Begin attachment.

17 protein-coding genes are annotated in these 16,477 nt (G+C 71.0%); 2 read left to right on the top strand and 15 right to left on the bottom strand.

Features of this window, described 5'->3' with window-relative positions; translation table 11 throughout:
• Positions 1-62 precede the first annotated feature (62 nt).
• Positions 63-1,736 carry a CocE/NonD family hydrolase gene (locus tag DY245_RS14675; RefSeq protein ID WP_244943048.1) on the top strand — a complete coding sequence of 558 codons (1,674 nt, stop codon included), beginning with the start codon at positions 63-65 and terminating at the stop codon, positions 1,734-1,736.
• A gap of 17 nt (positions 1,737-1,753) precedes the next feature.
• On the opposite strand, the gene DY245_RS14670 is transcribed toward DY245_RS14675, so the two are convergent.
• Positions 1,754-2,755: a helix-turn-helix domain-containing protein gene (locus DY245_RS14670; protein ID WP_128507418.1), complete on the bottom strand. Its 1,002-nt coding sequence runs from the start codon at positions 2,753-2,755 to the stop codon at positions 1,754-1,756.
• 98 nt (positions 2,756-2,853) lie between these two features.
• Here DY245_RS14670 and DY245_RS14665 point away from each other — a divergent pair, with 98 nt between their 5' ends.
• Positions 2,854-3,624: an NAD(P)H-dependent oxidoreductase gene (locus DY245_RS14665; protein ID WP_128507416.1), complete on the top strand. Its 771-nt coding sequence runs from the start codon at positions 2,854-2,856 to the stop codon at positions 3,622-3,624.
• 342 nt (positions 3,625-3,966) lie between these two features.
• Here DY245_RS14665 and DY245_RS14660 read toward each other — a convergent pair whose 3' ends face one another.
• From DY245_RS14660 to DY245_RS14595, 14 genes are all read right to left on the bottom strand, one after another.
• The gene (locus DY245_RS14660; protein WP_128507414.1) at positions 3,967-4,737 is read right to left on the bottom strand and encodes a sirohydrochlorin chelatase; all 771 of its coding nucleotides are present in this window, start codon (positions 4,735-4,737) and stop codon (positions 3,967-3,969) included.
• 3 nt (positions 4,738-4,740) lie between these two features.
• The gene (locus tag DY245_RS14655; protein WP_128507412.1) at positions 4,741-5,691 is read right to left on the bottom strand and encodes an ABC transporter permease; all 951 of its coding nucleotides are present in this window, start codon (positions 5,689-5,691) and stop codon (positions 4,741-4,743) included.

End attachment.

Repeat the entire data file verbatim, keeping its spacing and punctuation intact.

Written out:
17 protein-coding genes are annotated in these 16,477 nt (G+C 71.0%); 2 read left to right on the top strand and 15 right to left on the bottom strand.

Features of this window, described 5'->3' with window-relative positions; translation table 11 throughout:
• Positions 1-62 precede the first annotated feature (62 nt).
• Positions 63-1,736 carry a CocE/NonD family hydrolase gene (locus tag DY245_RS14675; RefSeq protein ID WP_244943048.1) on the top strand — a complete coding sequence of 558 codons (1,674 nt, stop codon included), beginning with the start codon at positions 63-65 and terminating at the stop codon, positions 1,734-1,736.
• A gap of 17 nt (positions 1,737-1,753) precedes the next feature.
• On the opposite strand, the gene DY245_RS14670 is transcribed toward DY245_RS14675, so the two are convergent.
• Positions 1,754-2,755: a helix-turn-helix domain-containing protein gene (locus DY245_RS14670; protein ID WP_128507418.1), complete on the bottom strand. Its 1,002-nt coding sequence runs from the start codon at positions 2,753-2,755 to the stop codon at positions 1,754-1,756.
• 98 nt (positions 2,756-2,853) lie between these two features.
• Here DY245_RS14670 and DY245_RS14665 point away from each other — a divergent pair, with 98 nt between their 5' ends.
• Positions 2,854-3,624: an NAD(P)H-dependent oxidoreductase gene (locus DY245_RS14665; protein ID WP_128507416.1), complete on the top strand. Its 771-nt coding sequence runs from the start codon at positions 2,854-2,856 to the stop codon at positions 3,622-3,624.
• 342 nt (positions 3,625-3,966) lie between these two features.
• Here DY245_RS14665 and DY245_RS14660 read toward each other — a convergent pair whose 3' ends face one another.
• From DY245_RS14660 to DY245_RS14595, 14 genes are all read right to left on the bottom strand, one after another.
• The gene (locus DY245_RS14660; protein WP_128507414.1) at positions 3,967-4,737 is read right to left on the bottom strand and encodes a sirohydrochlorin chelatase; all 771 of its coding nucleotides are present in this window, start codon (positions 4,735-4,737) and stop codon (positions 3,967-3,969) included.
• 3 nt (positions 4,738-4,740) lie between these two features.
• The gene (locus tag DY245_RS14655; protein WP_128507412.1) at positions 4,741-5,691 is read right to left on the bottom strand and encodes an ABC transporter permease; all 951 of its coding nucleotides are present in this window, start codon (positions 5,689-5,691) and stop codon (positions 4,741-4,743) included.